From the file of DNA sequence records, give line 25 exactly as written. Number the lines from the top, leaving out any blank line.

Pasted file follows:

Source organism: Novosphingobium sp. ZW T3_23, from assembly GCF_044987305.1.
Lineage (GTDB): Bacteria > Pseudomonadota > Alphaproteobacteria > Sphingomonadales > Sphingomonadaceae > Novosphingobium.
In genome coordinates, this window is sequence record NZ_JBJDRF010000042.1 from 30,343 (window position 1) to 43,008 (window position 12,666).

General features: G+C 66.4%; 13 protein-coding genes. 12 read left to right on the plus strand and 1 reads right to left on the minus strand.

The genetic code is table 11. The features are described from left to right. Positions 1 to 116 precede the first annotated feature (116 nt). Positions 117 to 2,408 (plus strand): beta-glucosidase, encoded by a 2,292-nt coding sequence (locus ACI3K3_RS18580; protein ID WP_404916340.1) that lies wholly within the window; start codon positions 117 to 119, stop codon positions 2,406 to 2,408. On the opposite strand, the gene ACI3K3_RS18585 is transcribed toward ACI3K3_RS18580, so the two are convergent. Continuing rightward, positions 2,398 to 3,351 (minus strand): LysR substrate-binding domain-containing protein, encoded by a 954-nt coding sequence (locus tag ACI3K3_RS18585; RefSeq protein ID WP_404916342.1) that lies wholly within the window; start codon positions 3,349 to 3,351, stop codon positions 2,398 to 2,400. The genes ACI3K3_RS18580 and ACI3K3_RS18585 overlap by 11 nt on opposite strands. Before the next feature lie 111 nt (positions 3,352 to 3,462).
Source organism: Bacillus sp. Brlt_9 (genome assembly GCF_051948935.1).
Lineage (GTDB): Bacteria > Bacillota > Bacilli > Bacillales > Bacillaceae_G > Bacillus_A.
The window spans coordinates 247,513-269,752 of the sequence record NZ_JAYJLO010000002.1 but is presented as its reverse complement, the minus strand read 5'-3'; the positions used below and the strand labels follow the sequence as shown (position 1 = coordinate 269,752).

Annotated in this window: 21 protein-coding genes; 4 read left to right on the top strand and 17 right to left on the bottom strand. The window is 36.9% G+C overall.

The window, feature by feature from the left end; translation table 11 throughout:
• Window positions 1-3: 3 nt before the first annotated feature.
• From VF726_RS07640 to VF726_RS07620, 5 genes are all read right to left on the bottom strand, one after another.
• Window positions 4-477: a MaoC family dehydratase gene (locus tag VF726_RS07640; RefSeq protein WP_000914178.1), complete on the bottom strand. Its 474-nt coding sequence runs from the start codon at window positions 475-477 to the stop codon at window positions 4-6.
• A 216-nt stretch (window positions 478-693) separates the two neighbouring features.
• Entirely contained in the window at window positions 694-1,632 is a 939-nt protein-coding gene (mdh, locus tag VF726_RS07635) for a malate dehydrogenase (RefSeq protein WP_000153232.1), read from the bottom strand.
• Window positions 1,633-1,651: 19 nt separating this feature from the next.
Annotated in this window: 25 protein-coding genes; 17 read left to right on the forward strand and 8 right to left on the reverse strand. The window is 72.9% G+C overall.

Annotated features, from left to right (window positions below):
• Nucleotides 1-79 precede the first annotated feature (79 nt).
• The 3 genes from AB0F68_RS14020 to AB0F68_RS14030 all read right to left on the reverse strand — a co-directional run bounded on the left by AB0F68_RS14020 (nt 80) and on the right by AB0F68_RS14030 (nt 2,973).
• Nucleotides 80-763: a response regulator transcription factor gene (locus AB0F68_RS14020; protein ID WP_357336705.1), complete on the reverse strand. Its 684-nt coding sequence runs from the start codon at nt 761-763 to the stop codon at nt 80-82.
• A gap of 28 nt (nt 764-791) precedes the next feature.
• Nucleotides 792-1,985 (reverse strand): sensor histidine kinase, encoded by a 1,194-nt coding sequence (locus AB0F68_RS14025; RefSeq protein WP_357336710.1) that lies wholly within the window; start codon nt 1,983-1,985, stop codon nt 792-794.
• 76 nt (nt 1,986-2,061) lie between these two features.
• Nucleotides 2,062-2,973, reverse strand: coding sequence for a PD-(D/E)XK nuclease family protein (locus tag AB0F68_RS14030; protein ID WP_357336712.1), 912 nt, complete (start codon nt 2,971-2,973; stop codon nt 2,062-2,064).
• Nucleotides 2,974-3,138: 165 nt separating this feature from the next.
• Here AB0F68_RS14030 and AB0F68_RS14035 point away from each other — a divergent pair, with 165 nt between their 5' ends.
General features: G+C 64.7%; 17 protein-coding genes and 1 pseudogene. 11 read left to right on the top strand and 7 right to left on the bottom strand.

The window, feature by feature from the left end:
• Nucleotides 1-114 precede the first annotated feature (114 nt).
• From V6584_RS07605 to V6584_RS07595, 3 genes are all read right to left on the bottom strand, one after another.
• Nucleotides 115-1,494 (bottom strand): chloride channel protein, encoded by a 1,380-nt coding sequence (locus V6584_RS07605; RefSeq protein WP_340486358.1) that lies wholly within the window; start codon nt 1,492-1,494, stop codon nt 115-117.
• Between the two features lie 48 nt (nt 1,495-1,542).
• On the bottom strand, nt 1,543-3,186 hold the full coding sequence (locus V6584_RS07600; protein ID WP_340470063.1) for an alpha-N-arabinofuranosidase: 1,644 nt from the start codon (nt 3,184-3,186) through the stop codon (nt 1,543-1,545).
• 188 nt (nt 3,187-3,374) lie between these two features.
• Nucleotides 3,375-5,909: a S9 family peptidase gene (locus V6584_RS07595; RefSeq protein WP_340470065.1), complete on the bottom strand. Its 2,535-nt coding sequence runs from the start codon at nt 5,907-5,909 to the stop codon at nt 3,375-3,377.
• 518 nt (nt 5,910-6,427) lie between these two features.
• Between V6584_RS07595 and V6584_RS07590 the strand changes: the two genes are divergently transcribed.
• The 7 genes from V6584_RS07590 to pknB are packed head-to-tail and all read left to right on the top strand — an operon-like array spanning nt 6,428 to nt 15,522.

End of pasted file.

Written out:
• Nucleotides 2,062-2,973, reverse strand: coding sequence for a PD-(D/E)XK nuclease family protein (locus tag AB0F68_RS14030; protein ID WP_357336712.1), 912 nt, complete (start codon nt 2,971-2,973; stop codon nt 2,062-2,064).